Cattle Today

Cattle Today

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Tim Cross
Professor, Ext. Agricultural Economics University of Tennessee

Producers who sell more cattle than usual this year, due to the drought, should be aware that special provisions are available to deal with the income tax conse-quences of herd reductions. Pro-ceeds reported from sales of live-stock due to drought conditions can be delayed one year. All live-stock held for sale, whether pur-chased or raised, qualify for the postponement. If more livestock are sold in 1999 than would nor-mally have been sold, the sale of the additional animals may be reported in 2000, provided the taxpayer's principal business is farming, the cash method of ac-counting is used and, under the farm's usual business practices, the sale would not have occurred in 1999 were it not for the drought.

Suppose a producer normally sells 20 calves in the fall and holds 10 calves until the follow-ing spring, but this year sells all 30 calves in the fall. If the 30 calves generate $12,000 in sale value, then the amount of income that can be postponed until next year is ($12,000 ' 30 head) x 10 head = $4,000

Gains from sales of livestock held for breeding purposes can also be postponed. If cows, bulls or replacement heifers are sold due to drought, these sales can be treated as an involuntary conver-sion. The gains from sales of breeding livestock can be post-poned, provided replacement stock of similar kind is purchased within two years from non-family members, and the cost of the re-placement stock must exceed the sale value of the breeding cattle sold due to drought. Only live-stock sold in excess of the amount normally sold can be con-sidered involuntary conversions. For example, a producer who normally culls five cows annually but sells 15 cows in 1999 due to the drought can elect to postpone the gain on 10 of the cows. Refer to the Farmer's Tax Guide, IRS Publication 225, for more details on how to postpone gains due to weather-related sales. The publi-cation is available on-line at or call the IRS at 800-829-3676. Use federal programs to help with drought relief. Now that Tennes-see has been designated an agri-culture disaster state, two federal programs are available that may benefit cow/calf producers. Both of these programs are adminis-tered by USDAs Farm Service Agency OFSA. Emergency con-servation program: During drought, the emergency conserva-tion program can provide cost-share funds for emergency water assistance to livestock. Cost share assistance up to 64 percent can be applied for, with a limit of $20,000/farm at the county FSA office. The state office can ap-prove up to $62,500/farm. Requests under $20,000 are evalu-ated and approved by county FSA committees.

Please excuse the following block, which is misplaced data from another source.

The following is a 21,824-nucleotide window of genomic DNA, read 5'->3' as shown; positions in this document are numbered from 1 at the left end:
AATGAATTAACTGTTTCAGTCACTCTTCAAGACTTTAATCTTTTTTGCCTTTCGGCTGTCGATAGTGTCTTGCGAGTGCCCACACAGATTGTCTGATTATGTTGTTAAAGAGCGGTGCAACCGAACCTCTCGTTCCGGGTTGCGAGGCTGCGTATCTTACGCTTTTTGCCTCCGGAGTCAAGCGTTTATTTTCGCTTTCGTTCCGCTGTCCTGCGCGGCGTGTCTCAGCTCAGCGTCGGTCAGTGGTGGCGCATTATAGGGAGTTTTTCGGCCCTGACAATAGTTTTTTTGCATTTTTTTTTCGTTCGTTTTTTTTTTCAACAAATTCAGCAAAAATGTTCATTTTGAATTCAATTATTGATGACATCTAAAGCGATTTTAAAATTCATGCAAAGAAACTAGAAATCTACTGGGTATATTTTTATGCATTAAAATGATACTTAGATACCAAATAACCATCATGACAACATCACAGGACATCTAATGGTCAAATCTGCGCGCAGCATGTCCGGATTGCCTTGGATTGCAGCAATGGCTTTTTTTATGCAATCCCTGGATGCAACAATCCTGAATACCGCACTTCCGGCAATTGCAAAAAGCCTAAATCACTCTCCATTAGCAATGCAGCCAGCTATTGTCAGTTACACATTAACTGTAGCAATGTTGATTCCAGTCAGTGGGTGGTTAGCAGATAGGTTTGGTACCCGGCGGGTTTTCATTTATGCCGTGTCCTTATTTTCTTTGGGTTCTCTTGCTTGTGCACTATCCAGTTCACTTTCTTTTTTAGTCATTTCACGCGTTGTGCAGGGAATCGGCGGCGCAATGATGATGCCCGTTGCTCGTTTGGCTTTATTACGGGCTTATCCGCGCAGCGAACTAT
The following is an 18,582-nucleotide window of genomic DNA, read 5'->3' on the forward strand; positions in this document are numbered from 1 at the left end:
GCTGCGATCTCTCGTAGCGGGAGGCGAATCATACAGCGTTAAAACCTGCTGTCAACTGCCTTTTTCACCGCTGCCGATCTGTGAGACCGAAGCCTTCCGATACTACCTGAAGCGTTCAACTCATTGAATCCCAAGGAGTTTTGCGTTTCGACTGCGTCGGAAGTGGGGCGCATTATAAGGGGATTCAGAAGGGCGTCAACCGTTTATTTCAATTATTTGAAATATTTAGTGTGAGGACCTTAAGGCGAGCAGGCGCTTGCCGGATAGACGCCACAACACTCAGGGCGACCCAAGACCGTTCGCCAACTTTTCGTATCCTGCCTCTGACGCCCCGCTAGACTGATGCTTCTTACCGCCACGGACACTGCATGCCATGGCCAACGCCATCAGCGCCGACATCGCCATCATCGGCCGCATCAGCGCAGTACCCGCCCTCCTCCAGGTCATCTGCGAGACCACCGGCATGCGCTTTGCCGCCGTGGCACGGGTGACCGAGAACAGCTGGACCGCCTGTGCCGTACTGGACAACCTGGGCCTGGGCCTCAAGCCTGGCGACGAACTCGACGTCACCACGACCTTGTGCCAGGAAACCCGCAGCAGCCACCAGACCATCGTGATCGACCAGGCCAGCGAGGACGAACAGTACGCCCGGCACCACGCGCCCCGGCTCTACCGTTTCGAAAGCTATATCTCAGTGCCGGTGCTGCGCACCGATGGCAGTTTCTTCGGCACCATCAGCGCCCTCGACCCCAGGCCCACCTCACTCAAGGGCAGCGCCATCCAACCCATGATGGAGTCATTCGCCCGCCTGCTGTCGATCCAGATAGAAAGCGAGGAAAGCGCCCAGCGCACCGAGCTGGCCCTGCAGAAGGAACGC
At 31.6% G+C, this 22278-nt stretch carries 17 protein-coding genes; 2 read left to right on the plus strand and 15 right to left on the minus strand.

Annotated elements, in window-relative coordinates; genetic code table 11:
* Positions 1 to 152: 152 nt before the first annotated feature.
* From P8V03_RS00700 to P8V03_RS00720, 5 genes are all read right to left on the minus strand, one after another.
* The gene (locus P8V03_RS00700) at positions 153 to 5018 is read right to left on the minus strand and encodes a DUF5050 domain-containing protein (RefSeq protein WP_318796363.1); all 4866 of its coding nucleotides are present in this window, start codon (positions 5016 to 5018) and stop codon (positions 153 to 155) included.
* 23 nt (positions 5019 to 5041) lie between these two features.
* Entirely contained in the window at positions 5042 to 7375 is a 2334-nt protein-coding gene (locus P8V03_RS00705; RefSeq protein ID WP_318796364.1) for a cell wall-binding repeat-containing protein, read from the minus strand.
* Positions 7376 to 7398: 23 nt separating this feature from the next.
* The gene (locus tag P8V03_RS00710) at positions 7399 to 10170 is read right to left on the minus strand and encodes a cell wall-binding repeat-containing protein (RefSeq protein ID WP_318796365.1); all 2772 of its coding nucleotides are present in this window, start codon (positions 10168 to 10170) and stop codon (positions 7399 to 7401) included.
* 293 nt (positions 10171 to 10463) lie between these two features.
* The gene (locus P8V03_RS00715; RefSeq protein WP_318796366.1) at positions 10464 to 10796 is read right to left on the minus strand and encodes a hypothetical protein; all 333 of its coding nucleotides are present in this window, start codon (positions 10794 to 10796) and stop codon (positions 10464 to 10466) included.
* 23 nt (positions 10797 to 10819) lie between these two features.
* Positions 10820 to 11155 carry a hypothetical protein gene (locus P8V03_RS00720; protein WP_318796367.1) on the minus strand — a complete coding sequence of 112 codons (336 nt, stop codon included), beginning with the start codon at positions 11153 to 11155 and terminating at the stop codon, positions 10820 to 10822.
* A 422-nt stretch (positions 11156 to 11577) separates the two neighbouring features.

Emergency loan program: Low interest emergency loans are available to producers in agricul-ture disaster areas. The loans are generally repaid in one to seven years with 3.75 percent interest rates. The loans require a first lien on property or demonstrated re-payment capacity. Producers must demonstrate a 30 percent physical loss in any essential en-terprise to qualify for funding. Develop a financial plan for your farm for next year. Before doing anything, producers, should evaluate all their alternatives and develop plans for their farms for the next 12 months. The UT Ag-ricultural Extension Service MANAGE program is available to help farm families develop plans for the coming year during these challenging times. Call your County Extension office to schedule a meeting with a MANAGE program specialist, or call the MANAGE hotline at 1-800-345-0561. The service is free and confidential. Established in 1985, the program has helped thousands of Tennessee farm families to deal with challenges and opportunities.


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